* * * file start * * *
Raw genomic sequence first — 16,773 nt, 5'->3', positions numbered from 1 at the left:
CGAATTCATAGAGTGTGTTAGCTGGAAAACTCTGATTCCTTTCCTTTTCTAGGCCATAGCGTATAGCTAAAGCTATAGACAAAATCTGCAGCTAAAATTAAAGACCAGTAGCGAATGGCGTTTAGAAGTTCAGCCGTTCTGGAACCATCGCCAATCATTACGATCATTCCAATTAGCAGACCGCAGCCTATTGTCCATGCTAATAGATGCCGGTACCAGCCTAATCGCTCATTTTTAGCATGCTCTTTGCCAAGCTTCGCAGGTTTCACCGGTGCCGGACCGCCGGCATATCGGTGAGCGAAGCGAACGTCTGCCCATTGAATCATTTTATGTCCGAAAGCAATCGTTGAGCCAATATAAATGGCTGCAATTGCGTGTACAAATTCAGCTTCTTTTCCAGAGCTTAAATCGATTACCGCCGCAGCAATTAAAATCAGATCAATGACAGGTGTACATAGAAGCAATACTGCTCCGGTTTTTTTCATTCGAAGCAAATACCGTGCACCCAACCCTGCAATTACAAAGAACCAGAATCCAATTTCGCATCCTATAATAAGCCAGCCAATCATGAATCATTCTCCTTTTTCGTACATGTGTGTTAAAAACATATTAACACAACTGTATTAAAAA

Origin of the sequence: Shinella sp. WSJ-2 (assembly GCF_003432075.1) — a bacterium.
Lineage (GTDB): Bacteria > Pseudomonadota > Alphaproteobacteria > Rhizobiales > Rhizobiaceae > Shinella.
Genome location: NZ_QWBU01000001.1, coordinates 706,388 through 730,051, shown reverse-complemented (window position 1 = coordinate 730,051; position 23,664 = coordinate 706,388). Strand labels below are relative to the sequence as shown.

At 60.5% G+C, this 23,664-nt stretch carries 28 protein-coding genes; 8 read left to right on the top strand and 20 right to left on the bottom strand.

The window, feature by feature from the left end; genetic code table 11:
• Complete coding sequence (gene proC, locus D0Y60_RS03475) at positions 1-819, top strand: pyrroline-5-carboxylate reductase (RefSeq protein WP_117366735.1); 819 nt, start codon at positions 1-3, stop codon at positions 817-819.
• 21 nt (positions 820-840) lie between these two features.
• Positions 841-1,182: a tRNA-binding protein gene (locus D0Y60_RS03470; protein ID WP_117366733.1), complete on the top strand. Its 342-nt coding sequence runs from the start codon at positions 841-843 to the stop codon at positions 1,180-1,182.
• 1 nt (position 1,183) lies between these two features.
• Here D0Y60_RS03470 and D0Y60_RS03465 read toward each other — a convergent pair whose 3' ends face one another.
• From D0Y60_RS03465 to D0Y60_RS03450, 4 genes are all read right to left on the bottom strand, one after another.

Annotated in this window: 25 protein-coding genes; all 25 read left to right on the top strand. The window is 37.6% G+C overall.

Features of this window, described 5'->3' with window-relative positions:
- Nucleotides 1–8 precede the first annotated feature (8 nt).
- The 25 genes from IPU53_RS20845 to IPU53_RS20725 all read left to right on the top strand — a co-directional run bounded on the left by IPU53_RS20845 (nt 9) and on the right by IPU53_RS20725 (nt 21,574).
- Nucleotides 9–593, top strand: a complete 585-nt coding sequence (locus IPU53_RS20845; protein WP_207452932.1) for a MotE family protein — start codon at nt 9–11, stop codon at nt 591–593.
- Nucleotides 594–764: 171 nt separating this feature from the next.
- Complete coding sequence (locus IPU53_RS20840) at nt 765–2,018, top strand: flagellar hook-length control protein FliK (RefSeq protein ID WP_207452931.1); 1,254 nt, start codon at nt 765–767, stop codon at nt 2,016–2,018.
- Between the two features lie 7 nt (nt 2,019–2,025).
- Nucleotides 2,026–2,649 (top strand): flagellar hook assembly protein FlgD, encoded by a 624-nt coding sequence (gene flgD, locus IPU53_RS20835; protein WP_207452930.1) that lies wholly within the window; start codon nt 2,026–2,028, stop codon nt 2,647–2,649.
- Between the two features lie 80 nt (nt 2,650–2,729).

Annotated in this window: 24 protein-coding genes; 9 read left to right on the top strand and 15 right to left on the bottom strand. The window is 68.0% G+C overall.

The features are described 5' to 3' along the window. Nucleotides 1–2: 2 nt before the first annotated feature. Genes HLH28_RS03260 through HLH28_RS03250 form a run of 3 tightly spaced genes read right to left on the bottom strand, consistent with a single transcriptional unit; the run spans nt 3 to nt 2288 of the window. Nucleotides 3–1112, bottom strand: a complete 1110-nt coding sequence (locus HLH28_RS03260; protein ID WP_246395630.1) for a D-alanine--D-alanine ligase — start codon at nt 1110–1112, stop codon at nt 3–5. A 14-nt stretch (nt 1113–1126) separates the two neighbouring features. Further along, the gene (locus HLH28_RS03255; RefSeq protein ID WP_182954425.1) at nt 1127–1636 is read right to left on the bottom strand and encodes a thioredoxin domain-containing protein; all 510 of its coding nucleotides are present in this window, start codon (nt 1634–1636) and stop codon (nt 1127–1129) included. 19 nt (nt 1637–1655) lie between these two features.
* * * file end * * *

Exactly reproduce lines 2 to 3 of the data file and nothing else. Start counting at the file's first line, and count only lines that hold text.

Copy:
CGAATTCATAGAGTGTGTTAGCTGGAAAACTCTGATTCCTTTCCTTTTCTAGGCCATAGCGTATAGCTAAAGCTATAGACAAAATCTGCAGCTAAAATTAAAGACCAGTAGCGAATGGCGTTTAGAAGTTCAGCCGTTCTGGAACCATCGCCAATCATTACGATCATTCCAATTAGCAGACCGCAGCCTATTGTCCATGCTAATAGATGCCGGTACCAGCCTAATCGCTCATTTTTAGCATGCTCTTTGCCAAGCTTCGCAGGTTTCACCGGTGCCGGACCGCCGGCATATCGGTGAGCGAAGCGAACGTCTGCCCATTGAATCATTTTATGTCCGAAAGCAATCGTTGAGCCAATATAAATGGCTGCAATTGCGTGTACAAATTCAGCTTCTTTTCCAGAGCTTAAATCGATTACCGCCGCAGCAATTAAAATCAGATCAATGACAGGTGTACATAGAAGCAATACTGCTCCGGTTTTTTTCATTCGAAGCAAATACCGTGCACCCAACCCTGCAATTACAAAGAACCAGAATCCAATTTCGCATCCTATAATAAGCCAGCCAATCATGAATCATTCTCCTTTTTCGTACATGTGTGTTAAAAACATATTAACACAACTGTATTAAAAA

Origin of the sequence: Shinella sp. WSJ-2 (assembly GCF_003432075.1) — a bacterium.